Jujhar Singh had taken refuge in Chauragarh. When the mughal army reached Chauragarh they found that Jujhar Singh was moving through south through the god kingdoms. He had with him 6000 soldiers, 60 elephants & was making 14 miles a day. The mughals with their cavalry took pursuit. They covered 40 miles per day and soon closed on Jujhar Singh near the border of Gond kingdom of Chanda. The obstinate Jujhar Singh refused to surrender, fought & lost. He sought shelter in the jungles with his family and a few loyal retainers.

Even after a relentless pursuit, the mughals failed to capture Jujhar Singh who fought a brave rearguard battle against the pursuing mughals. Due to continued losses inflicted by Jujhar Singh, mughals bribed the local Gond tribal chiefs to track him. The Gonds informed the mughals of the location of Jujhar’s family. The mughals, in a surprise attack killed Jujhars family and imprisoned the women and daughters of the royal family. Though the Bundela women tried to perform Jauhar, only a few were successful the remaining were captured. Meanwhile, the Gonds were also tracking Jujhar Singh & his son Jograj Singh (who had taken a different route). The Gonds attacked and killed Jjujhar Singh & his son. They cut off their heads and presented them to the mughals.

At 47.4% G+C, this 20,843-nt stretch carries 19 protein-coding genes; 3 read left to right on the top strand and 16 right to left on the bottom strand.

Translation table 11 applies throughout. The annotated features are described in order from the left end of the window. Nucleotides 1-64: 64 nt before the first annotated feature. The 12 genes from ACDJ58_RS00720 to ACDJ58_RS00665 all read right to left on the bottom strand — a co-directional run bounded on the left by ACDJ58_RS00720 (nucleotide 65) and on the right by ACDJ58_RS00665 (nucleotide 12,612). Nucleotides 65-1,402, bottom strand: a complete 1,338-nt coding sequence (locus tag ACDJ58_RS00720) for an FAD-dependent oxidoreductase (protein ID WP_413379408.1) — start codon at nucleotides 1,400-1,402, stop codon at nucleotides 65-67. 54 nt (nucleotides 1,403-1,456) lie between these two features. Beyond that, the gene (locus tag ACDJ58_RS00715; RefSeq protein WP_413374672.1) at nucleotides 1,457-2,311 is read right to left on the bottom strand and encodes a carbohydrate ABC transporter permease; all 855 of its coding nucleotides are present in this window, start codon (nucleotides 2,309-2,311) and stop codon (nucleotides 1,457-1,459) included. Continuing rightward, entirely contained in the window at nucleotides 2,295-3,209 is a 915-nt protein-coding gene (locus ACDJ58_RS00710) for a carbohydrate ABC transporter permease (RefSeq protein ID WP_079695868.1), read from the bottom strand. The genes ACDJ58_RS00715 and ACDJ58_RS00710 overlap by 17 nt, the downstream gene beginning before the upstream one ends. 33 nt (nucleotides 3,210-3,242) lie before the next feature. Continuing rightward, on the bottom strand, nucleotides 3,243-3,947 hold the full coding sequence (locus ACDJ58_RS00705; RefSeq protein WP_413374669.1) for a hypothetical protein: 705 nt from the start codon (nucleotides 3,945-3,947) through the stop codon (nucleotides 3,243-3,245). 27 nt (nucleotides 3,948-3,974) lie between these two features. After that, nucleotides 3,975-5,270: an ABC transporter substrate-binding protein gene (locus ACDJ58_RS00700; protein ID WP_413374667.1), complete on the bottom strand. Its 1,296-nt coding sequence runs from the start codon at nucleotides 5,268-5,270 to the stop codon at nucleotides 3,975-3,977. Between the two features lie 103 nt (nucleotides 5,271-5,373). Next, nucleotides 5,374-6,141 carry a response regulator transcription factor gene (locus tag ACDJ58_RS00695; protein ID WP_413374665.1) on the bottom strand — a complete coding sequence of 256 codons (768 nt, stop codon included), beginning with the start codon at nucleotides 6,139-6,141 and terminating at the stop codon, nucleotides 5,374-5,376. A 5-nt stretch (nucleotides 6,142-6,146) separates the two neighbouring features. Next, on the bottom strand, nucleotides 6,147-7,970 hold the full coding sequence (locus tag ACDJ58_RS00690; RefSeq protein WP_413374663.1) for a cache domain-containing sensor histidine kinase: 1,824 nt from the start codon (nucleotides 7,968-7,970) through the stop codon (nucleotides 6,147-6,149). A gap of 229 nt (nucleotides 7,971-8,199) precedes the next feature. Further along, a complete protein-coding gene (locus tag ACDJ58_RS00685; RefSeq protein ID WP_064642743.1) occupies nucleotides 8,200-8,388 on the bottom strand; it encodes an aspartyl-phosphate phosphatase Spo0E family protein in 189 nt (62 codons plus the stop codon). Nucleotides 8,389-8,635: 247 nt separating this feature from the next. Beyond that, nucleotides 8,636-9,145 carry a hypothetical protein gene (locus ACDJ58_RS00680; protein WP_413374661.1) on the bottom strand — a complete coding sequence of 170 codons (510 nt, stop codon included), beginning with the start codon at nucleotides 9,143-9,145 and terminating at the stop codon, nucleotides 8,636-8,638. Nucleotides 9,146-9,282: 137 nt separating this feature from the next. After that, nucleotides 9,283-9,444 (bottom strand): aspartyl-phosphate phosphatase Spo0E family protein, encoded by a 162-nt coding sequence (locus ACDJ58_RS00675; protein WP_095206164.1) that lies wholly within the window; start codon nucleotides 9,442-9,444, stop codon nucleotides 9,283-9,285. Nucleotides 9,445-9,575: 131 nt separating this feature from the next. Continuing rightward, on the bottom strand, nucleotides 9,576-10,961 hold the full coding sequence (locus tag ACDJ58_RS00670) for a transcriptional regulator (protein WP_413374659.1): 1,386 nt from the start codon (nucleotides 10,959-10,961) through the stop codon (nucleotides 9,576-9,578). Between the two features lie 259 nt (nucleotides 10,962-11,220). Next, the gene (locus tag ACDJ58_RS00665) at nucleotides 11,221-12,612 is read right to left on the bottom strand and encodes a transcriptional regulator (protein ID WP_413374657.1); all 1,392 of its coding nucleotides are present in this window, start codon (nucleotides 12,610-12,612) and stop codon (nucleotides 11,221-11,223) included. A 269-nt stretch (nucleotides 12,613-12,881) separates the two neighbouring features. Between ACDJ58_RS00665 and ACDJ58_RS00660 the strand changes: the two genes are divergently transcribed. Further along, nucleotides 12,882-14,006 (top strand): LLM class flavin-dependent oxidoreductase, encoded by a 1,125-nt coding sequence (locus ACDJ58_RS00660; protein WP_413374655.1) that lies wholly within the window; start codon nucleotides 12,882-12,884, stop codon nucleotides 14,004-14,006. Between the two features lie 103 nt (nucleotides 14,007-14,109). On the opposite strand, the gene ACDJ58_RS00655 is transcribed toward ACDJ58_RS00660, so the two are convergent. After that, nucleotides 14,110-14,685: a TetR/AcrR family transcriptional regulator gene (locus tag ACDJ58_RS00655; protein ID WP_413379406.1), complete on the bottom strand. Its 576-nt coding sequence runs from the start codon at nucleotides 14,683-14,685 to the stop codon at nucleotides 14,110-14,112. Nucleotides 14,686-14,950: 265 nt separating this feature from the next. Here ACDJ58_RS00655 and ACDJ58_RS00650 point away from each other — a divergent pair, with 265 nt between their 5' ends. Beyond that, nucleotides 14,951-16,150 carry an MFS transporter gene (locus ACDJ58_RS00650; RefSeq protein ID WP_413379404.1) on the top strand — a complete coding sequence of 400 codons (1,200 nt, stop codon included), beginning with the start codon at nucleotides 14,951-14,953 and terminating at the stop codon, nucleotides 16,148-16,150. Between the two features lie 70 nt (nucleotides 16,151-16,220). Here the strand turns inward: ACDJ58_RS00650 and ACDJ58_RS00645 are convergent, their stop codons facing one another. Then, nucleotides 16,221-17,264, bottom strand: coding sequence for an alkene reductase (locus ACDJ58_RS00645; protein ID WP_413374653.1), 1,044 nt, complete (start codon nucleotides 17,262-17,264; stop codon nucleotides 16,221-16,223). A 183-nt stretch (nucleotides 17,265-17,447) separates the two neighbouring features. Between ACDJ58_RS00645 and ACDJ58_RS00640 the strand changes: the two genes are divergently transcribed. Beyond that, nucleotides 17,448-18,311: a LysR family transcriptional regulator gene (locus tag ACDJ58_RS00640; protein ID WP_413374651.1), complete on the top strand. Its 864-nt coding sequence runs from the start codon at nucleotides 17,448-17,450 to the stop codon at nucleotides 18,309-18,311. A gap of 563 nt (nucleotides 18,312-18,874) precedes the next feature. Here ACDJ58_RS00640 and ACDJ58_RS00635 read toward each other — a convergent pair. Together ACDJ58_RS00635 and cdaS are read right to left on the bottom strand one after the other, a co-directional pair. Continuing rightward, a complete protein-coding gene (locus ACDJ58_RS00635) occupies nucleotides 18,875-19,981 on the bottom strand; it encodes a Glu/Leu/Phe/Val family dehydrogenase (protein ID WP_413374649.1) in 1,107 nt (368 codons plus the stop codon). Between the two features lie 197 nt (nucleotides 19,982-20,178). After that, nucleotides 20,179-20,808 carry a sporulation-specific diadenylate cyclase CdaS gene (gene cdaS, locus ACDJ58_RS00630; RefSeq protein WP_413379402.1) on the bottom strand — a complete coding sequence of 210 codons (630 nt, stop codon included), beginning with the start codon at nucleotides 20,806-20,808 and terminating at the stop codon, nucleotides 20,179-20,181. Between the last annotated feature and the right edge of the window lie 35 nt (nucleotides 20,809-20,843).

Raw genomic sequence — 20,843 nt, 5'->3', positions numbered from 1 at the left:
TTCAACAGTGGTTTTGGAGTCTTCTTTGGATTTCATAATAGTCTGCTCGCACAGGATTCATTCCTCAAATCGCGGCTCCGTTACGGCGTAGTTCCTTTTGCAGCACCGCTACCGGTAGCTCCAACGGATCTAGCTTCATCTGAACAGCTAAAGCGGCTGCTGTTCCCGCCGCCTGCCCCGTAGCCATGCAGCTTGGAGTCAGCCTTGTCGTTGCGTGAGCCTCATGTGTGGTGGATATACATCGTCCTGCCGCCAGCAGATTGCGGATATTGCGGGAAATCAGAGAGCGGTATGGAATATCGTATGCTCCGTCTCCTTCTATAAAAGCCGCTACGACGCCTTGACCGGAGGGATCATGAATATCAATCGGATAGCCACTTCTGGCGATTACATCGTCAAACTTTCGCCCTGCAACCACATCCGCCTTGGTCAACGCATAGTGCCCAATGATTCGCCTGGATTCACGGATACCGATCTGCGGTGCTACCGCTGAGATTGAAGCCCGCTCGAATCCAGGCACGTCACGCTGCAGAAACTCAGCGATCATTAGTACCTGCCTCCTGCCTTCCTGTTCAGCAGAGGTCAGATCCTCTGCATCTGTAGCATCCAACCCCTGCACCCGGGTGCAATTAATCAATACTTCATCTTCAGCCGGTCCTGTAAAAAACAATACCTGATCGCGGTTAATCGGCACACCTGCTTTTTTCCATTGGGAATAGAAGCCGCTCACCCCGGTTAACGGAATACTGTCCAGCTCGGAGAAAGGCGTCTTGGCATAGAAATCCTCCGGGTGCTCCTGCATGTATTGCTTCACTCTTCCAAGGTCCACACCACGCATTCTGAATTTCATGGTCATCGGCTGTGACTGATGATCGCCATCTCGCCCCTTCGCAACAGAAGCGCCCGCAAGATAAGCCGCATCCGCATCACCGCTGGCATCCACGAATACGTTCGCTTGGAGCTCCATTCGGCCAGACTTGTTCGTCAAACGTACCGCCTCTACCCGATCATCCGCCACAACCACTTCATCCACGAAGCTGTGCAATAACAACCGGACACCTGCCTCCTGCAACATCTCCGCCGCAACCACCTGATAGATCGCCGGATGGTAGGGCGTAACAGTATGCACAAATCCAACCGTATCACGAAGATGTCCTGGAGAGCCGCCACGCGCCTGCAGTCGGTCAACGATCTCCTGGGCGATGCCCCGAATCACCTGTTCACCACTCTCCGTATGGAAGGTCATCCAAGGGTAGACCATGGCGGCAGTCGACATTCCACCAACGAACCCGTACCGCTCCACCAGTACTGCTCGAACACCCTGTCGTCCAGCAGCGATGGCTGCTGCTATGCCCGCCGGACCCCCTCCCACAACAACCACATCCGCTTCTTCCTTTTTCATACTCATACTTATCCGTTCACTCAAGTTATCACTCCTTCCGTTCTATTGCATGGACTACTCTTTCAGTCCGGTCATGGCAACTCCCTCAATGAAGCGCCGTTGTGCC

The captured royal women of the Bundelas, queens & princesses were forcibly converted to islam, kept as sex slaves in the harem of Shahjahan. Some women were given as booty (maal e ganimat) to various mughal chieftains. Death would have been preferable than the fate of these women as playthings & slaves of a race that knew no mercy or meaning of human dignity or chivalry.

His minor grandsons were converted to islam and Udaybhan, the last surviving son of Jujhar Singh was captured from Golkunda & executed after torture because he refused to convert to islam.

The temple of Orcha was destroyed and a mosque was built over the ruins. All this happened when Devi Singh, cousin brother of Jujhar Singh sat on the throne of Orcha. Devi Singh epitomizes all that is wrong with Hindus – slaughter of his kinsmen, rape and slavery of Bundela women of his family, destruction of the temple of his Gods mattered nothing – for he now sat on the throne of Bundelkhand.

PS – Fate repaid the Gonds for their treachery. The mughals extracted a tribute of 6 lakhs gold mohurs & 20 elephants. The Gonds of Chanda were humiliated by the mughals.